[Haskell-cafe] Re: A new cabal odissey: cabal-1.8 breaking its own
neck by updating its dependencies
Paolo G. Giarrusso
p.giarrusso at gmail.com
Mon Sep 13 17:21:05 EDT 2010
I would like to share a new very cool result given by the current
Cabal: if packages FOO, BAR and FOOBAR exist, such that FOO depends on
BAR which depends on FOOBAR, and all three are installed, you just
can't safely upgrade FOOBAR. When the same version of BAR is ever
recompiled against the new FOOBAR, its ABI might change and FOO _will_
thus break if you're not very lucky.
Call it the No Upgrade Theorem, if you want.
Note that upgrades of FOO and BAR can still be safe: the key
hypothesis is a dependency chain of 3 packages, and the thesis is that
the deepest of the three ones in the chain (FOOBAR in the above
example) can't be upgraded safely.
Not that it's necessarily Cabal's "fault", IMHO. Given this kind of
cross-module inlining, proper dependency handling (which includes what
we discussed) seems insanely complicated to get right. Of course,
Cabal can be fixed, but I would call that a major achievement.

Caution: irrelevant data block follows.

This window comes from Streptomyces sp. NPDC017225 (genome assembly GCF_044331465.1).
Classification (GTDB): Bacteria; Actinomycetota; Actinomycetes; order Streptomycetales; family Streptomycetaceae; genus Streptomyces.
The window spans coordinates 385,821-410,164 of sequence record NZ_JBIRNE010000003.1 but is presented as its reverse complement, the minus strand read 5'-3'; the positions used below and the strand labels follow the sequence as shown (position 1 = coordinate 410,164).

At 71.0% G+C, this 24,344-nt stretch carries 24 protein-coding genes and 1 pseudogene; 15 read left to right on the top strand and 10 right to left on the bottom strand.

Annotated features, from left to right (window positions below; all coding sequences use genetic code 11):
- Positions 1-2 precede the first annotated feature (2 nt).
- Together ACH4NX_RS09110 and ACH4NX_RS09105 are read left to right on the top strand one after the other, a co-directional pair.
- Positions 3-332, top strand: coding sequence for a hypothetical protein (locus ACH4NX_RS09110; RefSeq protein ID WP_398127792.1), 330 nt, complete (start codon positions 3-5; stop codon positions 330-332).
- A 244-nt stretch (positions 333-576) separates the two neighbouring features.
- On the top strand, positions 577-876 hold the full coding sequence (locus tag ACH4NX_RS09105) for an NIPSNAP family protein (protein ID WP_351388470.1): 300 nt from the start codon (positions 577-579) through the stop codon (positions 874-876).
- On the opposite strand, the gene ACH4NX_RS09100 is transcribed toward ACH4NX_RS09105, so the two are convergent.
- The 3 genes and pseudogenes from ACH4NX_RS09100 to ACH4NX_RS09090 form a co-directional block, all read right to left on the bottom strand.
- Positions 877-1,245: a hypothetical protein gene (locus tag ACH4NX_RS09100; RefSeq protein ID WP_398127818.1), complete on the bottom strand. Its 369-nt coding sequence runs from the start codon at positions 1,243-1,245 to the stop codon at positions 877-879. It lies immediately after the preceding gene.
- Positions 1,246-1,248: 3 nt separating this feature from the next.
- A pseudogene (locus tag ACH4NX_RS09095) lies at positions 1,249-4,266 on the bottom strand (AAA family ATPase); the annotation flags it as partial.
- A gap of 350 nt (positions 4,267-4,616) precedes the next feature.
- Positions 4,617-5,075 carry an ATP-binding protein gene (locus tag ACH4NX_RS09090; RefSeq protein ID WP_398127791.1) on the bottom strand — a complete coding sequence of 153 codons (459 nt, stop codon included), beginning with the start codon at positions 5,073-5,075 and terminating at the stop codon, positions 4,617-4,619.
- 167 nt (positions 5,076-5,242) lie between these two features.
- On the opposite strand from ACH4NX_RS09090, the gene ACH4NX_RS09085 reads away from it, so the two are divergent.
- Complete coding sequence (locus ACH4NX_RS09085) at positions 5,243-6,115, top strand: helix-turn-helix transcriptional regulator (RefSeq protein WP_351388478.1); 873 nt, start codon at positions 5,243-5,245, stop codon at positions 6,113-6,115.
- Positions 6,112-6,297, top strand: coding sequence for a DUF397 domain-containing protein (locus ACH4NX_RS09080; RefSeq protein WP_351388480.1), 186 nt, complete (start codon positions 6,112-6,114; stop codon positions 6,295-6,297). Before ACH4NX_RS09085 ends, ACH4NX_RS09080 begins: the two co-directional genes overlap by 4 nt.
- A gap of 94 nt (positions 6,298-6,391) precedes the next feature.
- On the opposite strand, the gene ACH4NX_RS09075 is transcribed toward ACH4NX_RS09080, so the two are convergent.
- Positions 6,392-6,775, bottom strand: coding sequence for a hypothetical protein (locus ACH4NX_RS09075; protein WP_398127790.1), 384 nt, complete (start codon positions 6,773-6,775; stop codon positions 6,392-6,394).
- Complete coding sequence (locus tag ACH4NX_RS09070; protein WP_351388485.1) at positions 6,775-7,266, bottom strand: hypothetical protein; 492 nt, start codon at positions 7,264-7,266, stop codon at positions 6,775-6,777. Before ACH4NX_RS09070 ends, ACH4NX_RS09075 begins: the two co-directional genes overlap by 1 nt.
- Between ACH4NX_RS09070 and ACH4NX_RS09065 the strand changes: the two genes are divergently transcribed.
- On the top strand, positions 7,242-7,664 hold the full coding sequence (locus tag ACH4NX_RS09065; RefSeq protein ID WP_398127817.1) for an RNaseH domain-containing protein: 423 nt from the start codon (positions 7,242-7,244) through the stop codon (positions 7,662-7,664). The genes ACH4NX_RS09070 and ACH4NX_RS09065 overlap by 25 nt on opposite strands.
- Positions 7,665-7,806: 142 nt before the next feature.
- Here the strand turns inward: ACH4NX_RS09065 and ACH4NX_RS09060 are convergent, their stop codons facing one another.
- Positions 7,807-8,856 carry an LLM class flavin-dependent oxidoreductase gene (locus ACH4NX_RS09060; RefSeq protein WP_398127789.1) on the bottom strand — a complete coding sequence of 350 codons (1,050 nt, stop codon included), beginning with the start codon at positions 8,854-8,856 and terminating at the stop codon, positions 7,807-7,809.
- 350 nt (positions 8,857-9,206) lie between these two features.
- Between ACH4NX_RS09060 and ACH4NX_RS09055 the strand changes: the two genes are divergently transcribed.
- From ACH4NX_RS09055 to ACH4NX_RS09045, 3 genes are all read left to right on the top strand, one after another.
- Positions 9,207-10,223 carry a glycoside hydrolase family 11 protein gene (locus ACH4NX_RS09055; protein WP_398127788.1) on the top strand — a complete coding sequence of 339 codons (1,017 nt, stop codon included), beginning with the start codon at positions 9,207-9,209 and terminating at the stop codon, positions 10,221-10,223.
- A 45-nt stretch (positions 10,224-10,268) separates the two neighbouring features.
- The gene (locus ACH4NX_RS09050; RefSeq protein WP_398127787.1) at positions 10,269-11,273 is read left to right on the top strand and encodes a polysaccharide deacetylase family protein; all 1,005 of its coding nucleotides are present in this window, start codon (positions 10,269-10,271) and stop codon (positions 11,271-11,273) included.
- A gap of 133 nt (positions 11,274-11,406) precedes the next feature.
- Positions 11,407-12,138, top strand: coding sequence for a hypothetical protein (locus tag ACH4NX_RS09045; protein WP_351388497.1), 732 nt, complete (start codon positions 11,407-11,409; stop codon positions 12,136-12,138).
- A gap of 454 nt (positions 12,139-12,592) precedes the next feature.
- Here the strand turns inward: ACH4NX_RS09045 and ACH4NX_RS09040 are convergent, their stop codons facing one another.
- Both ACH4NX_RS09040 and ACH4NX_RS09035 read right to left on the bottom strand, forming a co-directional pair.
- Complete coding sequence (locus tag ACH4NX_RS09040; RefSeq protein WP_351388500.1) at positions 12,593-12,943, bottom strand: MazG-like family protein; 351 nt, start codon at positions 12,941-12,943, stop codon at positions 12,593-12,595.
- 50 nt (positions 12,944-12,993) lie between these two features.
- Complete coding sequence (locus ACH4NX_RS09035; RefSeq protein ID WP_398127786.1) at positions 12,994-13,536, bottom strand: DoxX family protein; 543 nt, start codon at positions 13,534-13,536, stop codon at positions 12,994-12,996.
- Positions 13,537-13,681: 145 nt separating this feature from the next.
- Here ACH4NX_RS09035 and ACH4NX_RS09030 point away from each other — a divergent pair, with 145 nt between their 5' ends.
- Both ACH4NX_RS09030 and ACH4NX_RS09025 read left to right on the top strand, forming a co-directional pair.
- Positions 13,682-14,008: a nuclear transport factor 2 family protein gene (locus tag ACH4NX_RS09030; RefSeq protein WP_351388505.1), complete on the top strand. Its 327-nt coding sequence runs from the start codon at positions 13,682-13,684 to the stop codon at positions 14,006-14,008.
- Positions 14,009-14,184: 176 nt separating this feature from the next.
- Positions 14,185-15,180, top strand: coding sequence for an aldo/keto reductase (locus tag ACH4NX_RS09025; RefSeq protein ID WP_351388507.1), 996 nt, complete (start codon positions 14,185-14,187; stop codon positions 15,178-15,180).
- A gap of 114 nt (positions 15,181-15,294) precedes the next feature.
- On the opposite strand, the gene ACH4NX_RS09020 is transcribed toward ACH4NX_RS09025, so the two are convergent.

On Sep 13, 12:53 am, Brandon S Allbery KF8NH <allb... at ece.cmu.edu>
> On 9/11/10 15:43 , Daniel Fischer wrote:
> > On Saturday 11 September 2010 20:38:21, Paolo Giarrusso wrote:
> >> - is there a "specification" of which are the "core" packages?
> > "core" as in *do not update*?
> > Basically, what comes with GHC shouldn't be updated.
> > Though I heard updating Cabal was okay.
> Some consistency would be nice; IIRC GHC refers to them as "boot libraries".
"Boot libraries" clearly refers to GHC bootstrapping. But with a
statically linked GHC (like on my system at least, and maybe
everywhere), GHC dependencies are irrelevant, only "transitive
dependency closure of (those used by Cabal + those used by any
programs (base, ghc-prim, rts, integer...))" are relevant. Which
includes an additional package, "pretty", and excludes many other.
To verify this theory, I upgraded "bytestring" (on which GHC but not
Cabal depend), and I can still configure+build+copy packages. But of
course, bytestring fulfills the hypothesis of the above theorem, so
installing a package with enough dependencies might trigger actual
breakage. That's however not because ghc depends on bytestring.
Only Cabal is special, because if you break that you can't recompile
anything any more, and because recompiling Cabal dependencies and
Cabal takes special effort (as said elsewhere). That's why "core
packages" should include just cabal (recursive) deps.
Fixing the "No Upgrade Theorem" is easier, just recompile more stuff
and/or give more warnings.
Paolo Giarrusso - Ph.D. Student
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